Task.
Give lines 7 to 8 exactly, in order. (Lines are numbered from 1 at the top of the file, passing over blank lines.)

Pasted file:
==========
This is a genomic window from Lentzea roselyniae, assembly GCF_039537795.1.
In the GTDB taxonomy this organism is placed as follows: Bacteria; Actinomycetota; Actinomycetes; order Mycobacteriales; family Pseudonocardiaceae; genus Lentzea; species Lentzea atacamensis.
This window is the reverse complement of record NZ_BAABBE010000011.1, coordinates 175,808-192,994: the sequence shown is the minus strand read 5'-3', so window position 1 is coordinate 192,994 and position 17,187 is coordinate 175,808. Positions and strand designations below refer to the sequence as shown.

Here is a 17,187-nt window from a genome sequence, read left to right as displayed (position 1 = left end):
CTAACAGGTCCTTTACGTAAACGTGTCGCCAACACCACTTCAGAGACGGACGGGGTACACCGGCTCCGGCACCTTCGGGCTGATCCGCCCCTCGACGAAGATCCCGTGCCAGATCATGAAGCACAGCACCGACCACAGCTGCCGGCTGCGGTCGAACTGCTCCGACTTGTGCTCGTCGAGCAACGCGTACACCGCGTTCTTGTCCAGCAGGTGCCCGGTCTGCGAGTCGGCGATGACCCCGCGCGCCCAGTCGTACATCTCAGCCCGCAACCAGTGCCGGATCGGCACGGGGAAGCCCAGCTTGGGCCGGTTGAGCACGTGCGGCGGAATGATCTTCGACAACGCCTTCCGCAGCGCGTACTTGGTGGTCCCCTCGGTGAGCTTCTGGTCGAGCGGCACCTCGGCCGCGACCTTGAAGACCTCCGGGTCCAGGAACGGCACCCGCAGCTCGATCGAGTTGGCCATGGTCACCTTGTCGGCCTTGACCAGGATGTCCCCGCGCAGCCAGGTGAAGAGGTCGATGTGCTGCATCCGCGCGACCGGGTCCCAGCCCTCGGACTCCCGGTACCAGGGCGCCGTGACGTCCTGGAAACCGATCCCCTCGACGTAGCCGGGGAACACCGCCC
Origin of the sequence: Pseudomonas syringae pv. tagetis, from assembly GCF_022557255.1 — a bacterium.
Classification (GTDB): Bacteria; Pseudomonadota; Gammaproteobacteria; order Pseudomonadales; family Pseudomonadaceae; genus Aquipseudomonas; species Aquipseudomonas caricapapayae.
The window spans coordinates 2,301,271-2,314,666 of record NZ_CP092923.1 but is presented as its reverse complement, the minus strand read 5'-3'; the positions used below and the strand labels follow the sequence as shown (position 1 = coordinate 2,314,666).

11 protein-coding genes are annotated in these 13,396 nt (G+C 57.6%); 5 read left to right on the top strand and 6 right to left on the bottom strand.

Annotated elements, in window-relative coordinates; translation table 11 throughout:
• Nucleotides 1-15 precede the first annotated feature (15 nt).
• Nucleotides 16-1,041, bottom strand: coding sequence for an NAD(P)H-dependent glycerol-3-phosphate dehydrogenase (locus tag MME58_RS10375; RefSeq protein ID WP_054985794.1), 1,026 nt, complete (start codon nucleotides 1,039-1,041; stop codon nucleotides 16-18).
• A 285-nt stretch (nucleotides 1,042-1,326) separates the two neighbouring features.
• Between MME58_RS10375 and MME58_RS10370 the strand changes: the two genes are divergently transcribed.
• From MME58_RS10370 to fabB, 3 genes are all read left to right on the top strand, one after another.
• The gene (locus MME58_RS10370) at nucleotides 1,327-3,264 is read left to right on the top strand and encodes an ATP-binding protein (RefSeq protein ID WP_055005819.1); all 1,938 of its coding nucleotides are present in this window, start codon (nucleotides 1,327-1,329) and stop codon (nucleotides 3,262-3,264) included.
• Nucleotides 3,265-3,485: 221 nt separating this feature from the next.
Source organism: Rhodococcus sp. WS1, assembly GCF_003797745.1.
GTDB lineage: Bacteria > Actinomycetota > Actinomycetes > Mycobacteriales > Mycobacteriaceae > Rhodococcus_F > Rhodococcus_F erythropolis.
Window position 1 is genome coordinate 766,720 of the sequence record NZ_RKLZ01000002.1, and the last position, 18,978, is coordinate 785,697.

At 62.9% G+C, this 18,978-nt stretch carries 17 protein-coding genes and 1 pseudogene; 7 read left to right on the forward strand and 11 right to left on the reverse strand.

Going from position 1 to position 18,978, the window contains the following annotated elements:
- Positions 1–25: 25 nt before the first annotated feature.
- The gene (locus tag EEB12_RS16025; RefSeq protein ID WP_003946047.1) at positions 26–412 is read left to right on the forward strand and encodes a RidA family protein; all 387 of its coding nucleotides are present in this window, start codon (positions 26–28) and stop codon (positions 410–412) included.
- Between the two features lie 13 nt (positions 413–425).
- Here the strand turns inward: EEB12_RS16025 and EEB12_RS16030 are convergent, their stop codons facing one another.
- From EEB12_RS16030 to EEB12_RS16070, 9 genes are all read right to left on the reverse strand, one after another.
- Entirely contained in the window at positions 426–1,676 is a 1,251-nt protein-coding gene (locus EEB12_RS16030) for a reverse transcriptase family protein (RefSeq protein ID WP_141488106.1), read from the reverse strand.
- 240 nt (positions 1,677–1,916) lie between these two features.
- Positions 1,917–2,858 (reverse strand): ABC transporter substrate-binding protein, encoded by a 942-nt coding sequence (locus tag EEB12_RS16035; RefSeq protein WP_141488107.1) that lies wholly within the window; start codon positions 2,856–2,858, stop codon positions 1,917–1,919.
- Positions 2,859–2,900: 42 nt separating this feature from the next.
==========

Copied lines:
Classification (GTDB): Bacteria; Pseudomonadota; Gammaproteobacteria; order Pseudomonadales; family Pseudomonadaceae; genus Aquipseudomonas; species Aquipseudomonas caricapapayae.
The window spans coordinates 2,301,271-2,314,666 of record NZ_CP092923.1 but is presented as its reverse complement, the minus strand read 5'-3'; the positions used below and the strand labels follow the sequence as shown (position 1 = coordinate 2,314,666).